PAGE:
Health Law Calls For Automatic Enrollment Of Some Workers
Newly hired employees who don't sign up for health insurance on the job could have it done for them under a health law provision that may take effect as early as next year.
But the controversial provision is raising questions: Does automatic enrollment help employees help themselves, or does it force them into coverage they don't want and may not need? A group of employers, many of them retail and hospitality businesses, want the provisions repealed, but some health policy researchers say the practice has advantages and is consistent with the aims of the health law.
Under the law, companies with more than 200 full-time workers have to enroll new, full-time employees in one of the company health plans unless the employee chooses not to join. The Department of Labor has said that employers aren't required to comply until the agency issues regulations spelling out how to do so. The department delayed its initial plan to issue regulations by 2014 and hasn't yet said when regulations will be issued. Industry experts are split on when to expect those rules; some think they could take effect in 2015, while others say that's unlikely.
When the health law was being debated, some said they worried it would prompt many employers to stop offering subsidized health plans to their workers; the automatic enrollment provision was thought to be one way to prevent erosion into the health insurance exchanges, says Caroline Pearson, vice president at Avalere Health, a research and consulting firm.
In addition, the success of 401(k) plans that used automatic enrollment to boost participation may have played a role in getting the provision included in the law, says Paul Fronstin, director of the health research and education program at the Employee Benefit Research Institute.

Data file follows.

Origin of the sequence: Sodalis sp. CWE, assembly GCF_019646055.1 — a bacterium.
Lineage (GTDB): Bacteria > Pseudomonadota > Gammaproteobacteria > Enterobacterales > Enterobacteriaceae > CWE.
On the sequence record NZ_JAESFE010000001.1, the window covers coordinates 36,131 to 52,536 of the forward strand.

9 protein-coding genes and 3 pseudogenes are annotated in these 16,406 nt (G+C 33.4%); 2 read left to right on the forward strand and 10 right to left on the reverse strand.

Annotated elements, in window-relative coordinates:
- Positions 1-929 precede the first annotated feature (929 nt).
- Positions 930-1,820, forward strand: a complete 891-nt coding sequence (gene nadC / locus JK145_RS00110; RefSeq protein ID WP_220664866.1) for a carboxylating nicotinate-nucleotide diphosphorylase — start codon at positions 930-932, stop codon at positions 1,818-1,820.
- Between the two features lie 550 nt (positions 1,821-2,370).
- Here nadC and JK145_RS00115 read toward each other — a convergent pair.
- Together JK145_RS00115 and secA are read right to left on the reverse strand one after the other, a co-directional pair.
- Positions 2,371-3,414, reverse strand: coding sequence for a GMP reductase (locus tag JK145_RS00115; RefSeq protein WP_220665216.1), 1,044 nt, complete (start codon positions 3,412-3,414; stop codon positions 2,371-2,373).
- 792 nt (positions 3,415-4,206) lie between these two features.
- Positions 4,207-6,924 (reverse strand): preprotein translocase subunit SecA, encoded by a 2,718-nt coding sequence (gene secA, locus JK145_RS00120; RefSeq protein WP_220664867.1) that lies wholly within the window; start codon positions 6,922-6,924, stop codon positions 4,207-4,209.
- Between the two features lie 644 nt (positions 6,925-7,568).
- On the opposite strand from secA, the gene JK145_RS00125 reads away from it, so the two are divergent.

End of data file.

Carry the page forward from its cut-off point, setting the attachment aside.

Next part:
However, automatically enrolling new employees in a company 401(k) is much simpler than doing the same with a health plan, say benefits specialists. For one thing, if a new hire doesn't like the default choices in his 401(k), he can generally change them at will.
But with health insurance, says Terry Dailey, a benefits attorney at human resources consultant Mercer, if you're paying for coverage on a pretax basis and the employer is deducting the premium from your paycheck, the IRS rules say that you can't withdraw from the health plan until the next open enrollment period, unless you have a qualifying event such as a birth or marriage.
There are also other potential complications, such as if someone's spouse gets automatically enrolled in a health insurance plan but has coverage elsewhere, says Steve Wojcik, vice president of public policy at the National Business Group on Health.
Another difficulty deals with the premium subsidies that may be available to some workers who buy coverage on the state marketplaces when their employer's plan has very limited benefits (sometimes called a "skinny plan"). If that employer automatically enrolls his workers, they would be ineligible for subsidized coverage. But if that plan was offered and a worker didn't enroll in it, he would still be eligible for subsidies on the exchange.
Even though the health law makes administering this provision complex, it's still doable, say health policy analysts. In fact, many large companies have been automatically enrolling their new hires in health insurance for years.
Pitney Bowes is one. For the past eight years, the firm has automatically enrolled new employees in a high-deductible plan linked to either a health savings account or a health reimbursement account. They have 30 days to opt out or choose one of the company plans; if they don't do so they're generally enrolled for the year in the high-deductible plan.
"It probably has added some people who may not have otherwise [signed up], maybe because of cost concerns, and then they say, 'Oh, I can live with that' [when they see the cost]," says Andrew Gold, vice president of total rewards at the company.